Among bats found in tents, roosting groups remain together during the mating season for several weeks or months in one or more tents. At other times of the year bachelor males roost alone beneath tents, and females may form groups exclusively with their young in tent roosts. Not all bats that form harems are known to utilize tent roosts, though further study will likely reveal that additional species do. And by the same token, we cannot assume that all groups found in tents use them to raise their young.
Scientists first discovered the ability of some bats to construct their own roosts in 1932. Thomas Barbour, a naturalist from Harvard University's Museum of Comparative Zoology, who had been conducting research in Panama, discovered that some bats modified plants by cutting the veins of palms and banana leaves. In the same year, Frank Chapman, a naturalist from the American Museum of Natural History, who also had been working in Panama, reported observations similar to those of Barbour. Chapman referred to these modified leaves as "tents," since they resembled and provided protection similar to the canvas tents made by humans. Since then, many other types of leaf roosts have been found and designated as tents regardless of whether they resemble them or not.
In the 1970s and early '80s, research conducted by several ecologists, most notably Robert Timm from the University of Kansas and Anne Brooke from Boston University, added greatly to our knowledge of the so-called tent-making bats. Most of their research was conducted in the lowland tropical forests of Costa Rica and supplemented by observations in Peru and Ecuador. The collective research efforts of these scientists and others have, to date, identified 15 species of Latin American bats and three from India and Southeast Asia that roost in tents.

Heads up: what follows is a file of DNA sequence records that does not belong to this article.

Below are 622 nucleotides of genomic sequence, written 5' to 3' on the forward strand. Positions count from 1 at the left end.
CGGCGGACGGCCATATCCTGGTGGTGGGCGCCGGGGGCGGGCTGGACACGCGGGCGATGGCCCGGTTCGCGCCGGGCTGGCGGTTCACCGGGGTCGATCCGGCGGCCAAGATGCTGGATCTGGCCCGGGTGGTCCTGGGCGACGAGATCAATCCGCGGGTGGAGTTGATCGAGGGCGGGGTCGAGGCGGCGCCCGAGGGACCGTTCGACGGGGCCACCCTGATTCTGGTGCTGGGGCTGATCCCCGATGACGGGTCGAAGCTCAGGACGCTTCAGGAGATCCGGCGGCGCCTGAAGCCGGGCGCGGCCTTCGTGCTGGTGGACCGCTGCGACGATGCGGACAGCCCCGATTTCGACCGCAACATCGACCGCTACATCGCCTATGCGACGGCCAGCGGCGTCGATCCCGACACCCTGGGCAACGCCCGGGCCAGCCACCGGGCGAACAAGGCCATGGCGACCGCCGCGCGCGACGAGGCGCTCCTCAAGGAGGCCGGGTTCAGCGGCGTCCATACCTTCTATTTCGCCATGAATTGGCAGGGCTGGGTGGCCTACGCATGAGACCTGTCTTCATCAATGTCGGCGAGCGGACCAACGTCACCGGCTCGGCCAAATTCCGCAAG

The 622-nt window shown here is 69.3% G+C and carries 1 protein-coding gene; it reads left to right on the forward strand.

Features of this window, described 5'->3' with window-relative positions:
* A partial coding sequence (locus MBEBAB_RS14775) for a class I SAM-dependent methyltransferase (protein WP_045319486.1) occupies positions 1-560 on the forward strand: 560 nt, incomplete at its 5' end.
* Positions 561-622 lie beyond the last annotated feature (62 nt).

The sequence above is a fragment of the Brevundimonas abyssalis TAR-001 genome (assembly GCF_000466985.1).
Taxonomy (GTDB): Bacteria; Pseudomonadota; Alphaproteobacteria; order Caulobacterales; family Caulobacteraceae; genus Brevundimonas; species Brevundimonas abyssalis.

What is remarkable is that these bats come from two distantly related, but divergent, groups. Bats, which belong to the order Chiroptera, are further divided into two suborders. The Microchiroptera are found worldwide and comprise nearly 80 percent of the world's bat species. The Megachiroptera are found only in the Old World tropics and comprised of a single family--the Pteropodidae--or flying foxes. Thus far, among the "microbats," tent-making has been discovered only in leaf-nosed bats of the family Phyllostomidae, found throughout Latin America and the Caribbean. Of the three Old World tent-making bats, two are of the same genus (Cynopterus), and one, curiously, is a small insectivorous bat (Scotophilus kuhlii) that, while found roosting in leaf tents, may not actually construct them.